• 12 Poems – PARTIALLY ACHIEVED 😓 I only did 10 new poems in 2019:

Blogging Goals for 2019:

  • Although, I said in the post that I don’t have any blogging goals, but I did say in this other post that I will be blogging on Sundays starting in September. However, I did not do that consistently so this one will have to be a FAIL. Sigh.

I’m hoping to finalize my 2020 goals this weekend and will be posting them soon.

Did you also have reading, writing, and blogging goals in 2019? Did you achieve any of them?

Legacy (Deity Rising, #1) by Kilian Grey

A fractured hierarchy. A buried past. The wind tells all, to those who listen.

Tension is high among the kingdoms of Alimphis and information about the past is prohibited. The Kingsley royal line has lived under restrictive rules from the deities, Emoris and Lathil, but the royal family also holds a great secret.

Prince Faust has kept his affinity for magic hidden by the order of his brother, King Konrad. His life is thrown into chaos when Emoris discovers he can wield all four magic stones and tries to kill him. King Konrad sends Faust away under the guise of a prestigious court merchant. Outrunning the deities isn’t easy, and Faust is exposed to the corruption and lies that have settled in the kingdoms.

With the help of a rather amorous mercenary and King Konrad’s allies, Faust embarks on a path to restore order to Alimphis’s kingdoms. Emoris and Lathil will stop at nothing to ensure he fails, even pitting him against his own family. Faust isn’t alone in his fight as those with power gather to assist him. But is he ready to shoulder the weight of war?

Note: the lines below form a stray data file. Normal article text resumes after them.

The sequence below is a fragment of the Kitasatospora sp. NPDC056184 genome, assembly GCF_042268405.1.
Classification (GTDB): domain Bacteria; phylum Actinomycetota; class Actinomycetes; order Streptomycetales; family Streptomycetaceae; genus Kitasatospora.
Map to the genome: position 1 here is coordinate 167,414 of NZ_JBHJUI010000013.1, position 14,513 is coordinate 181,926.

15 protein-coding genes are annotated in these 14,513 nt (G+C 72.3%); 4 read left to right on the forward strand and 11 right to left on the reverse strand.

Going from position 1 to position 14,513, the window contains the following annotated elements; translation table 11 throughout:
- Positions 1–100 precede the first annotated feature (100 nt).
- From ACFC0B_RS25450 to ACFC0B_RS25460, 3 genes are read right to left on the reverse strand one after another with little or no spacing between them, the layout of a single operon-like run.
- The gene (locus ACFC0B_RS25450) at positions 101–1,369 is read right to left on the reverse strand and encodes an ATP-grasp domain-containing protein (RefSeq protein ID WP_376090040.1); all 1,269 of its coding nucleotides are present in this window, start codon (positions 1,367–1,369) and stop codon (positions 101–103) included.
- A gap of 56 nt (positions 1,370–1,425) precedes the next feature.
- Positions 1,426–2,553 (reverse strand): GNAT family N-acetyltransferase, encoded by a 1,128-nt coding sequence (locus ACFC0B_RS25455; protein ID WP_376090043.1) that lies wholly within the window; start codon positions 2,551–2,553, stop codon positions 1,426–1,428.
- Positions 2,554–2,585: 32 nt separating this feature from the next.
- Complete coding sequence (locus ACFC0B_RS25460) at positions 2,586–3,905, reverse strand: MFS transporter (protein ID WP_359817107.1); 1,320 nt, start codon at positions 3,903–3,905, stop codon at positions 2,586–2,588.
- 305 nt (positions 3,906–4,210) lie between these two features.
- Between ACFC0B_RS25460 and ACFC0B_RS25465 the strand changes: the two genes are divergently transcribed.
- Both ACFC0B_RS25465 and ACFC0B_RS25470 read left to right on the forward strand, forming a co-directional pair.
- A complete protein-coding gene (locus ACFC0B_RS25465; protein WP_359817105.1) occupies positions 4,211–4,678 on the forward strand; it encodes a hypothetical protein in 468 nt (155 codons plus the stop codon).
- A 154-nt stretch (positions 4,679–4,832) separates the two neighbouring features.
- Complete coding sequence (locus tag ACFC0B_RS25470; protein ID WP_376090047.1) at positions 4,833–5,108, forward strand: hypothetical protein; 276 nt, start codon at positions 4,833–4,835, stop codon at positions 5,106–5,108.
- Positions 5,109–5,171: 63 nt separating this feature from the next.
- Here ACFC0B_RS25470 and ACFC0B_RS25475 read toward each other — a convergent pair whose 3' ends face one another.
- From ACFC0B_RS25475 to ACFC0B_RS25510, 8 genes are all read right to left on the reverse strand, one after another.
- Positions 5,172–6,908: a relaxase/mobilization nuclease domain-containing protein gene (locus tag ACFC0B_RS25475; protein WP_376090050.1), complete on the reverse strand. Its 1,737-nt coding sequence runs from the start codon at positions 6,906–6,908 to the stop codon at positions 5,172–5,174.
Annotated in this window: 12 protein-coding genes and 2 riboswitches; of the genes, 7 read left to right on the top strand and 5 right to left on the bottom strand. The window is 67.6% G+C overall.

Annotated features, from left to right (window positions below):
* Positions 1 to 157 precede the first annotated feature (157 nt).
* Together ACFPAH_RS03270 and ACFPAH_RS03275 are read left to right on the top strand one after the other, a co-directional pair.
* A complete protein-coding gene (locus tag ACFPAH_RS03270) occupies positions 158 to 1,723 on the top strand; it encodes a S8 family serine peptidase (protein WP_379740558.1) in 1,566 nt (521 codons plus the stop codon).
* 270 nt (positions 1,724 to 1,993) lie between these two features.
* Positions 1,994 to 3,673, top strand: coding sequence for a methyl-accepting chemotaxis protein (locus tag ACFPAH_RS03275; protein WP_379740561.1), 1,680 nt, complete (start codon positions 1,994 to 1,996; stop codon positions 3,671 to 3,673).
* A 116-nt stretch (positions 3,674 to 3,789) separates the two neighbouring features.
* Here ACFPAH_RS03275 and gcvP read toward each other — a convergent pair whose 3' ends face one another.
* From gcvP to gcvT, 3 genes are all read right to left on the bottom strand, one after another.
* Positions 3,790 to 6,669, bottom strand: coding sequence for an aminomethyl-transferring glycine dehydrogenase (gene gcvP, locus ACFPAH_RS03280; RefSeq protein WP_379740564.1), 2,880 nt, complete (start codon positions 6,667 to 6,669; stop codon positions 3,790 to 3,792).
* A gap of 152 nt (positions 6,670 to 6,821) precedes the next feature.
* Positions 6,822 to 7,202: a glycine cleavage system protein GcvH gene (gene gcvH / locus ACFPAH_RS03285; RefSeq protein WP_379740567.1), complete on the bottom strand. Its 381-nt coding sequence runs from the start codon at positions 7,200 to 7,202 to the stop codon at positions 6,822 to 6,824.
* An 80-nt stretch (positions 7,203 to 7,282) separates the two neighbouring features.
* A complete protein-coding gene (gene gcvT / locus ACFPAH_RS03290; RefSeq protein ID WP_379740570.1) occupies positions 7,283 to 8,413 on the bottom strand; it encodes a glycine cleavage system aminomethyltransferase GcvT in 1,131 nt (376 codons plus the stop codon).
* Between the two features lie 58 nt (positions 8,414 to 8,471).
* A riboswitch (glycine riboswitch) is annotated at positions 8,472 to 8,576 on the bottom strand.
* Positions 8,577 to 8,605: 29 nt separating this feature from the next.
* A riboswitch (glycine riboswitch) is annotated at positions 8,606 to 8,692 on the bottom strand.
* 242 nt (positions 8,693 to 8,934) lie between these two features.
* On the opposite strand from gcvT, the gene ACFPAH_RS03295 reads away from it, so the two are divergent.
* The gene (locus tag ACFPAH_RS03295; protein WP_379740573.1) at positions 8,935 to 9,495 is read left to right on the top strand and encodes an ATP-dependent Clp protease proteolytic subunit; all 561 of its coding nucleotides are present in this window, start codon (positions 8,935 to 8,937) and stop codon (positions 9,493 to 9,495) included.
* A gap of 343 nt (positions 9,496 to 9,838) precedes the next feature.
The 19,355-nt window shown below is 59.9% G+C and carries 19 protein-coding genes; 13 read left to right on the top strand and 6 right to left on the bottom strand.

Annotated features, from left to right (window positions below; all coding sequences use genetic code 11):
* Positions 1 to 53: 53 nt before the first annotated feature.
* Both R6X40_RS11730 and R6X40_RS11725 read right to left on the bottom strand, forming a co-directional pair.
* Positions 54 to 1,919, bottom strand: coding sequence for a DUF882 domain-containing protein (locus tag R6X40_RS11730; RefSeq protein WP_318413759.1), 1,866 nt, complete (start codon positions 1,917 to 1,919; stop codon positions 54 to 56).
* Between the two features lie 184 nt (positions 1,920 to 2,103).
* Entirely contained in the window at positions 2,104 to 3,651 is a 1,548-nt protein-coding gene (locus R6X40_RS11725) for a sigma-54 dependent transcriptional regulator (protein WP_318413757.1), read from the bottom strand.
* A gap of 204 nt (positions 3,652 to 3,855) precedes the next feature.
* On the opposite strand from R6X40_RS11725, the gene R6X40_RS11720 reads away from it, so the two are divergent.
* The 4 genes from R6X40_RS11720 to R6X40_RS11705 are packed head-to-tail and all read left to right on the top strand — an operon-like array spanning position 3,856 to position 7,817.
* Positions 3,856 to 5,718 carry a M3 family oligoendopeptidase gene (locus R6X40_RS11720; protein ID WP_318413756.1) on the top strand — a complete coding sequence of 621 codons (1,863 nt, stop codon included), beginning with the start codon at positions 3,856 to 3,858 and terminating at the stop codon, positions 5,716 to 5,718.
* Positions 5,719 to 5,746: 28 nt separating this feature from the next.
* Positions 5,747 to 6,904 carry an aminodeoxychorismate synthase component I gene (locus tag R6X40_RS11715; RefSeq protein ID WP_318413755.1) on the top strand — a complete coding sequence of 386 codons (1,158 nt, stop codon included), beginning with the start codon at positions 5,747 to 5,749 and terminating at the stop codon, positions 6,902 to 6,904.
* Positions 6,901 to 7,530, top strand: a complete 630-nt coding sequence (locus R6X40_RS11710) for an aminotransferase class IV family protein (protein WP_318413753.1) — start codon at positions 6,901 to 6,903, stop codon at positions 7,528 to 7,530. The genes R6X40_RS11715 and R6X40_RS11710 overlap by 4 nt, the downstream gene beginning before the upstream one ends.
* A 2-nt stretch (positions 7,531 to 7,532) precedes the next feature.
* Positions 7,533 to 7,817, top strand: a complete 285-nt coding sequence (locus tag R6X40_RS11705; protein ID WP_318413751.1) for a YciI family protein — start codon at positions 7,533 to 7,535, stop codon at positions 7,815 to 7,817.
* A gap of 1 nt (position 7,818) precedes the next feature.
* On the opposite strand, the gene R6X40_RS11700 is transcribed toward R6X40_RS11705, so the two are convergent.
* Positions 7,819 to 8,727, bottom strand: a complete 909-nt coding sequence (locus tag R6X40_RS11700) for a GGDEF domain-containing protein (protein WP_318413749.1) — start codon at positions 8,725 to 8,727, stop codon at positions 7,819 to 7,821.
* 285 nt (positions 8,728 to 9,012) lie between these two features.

REVIEW: A somewhat confusing but enjoyable adventure | ★★★☆☆

I can see the anime and video game influences in this story, even from the way the characters react and behave… or it could be just my imagination. The world-building and magic-wielding are quite amazing here, however, I can’t seem to fully grasp the ranking system in terms of the deities, kings, *and* a high king, not to mention volants, servants of power, blessed, etc. – which, I believe, are over-powered high-ranking soldiers with fancy titles. The concept of having several kings when there are leaving breathing deities who can physically stand next to them, are more powerful than them, and rule over them makes me wonder: why bother having kings at all? I’d say anime is to blame for this. Also, the way “the wind” is always referred to is almost like it’s own character, which is half intriguing but half distracting. But regardless of all of the above, Faust is definitely a character I enjoyed following and I especially like his power set. Ignas is not bad either as the overprotective merc, despite my dislike with him constantly referring to Faust as “gorgeous”. Aris arrives a bit later but is just as intriguing and I find myself shipping him with Faust more than Ignas. The book is also full of action, which is something I quite enjoyed. It’s animated in my head. The steamy m/m sexiness definitely adds some spice, if you’re into that. Overall, this was a fun albeit confusing read and hope the sequel will be just as fun as well.

It’s officially Preptober and I am going to be working on prepping for my NaNoWriMo 2019 project for the whole month of October.

I have a fantasy WIP that I’ve been working on, the same project I did for last year’s NaNoWriMo, but that one’s massive. It has multiple characters, multiple POVs, dragons, sorcerers, war(s), fictional language(s), lore… definitely requires me to create a world map, and I don’t even know how to begin with that… Let’s just say the very thorough outline I’ve been (re)working on for that will definitely not be ready by November.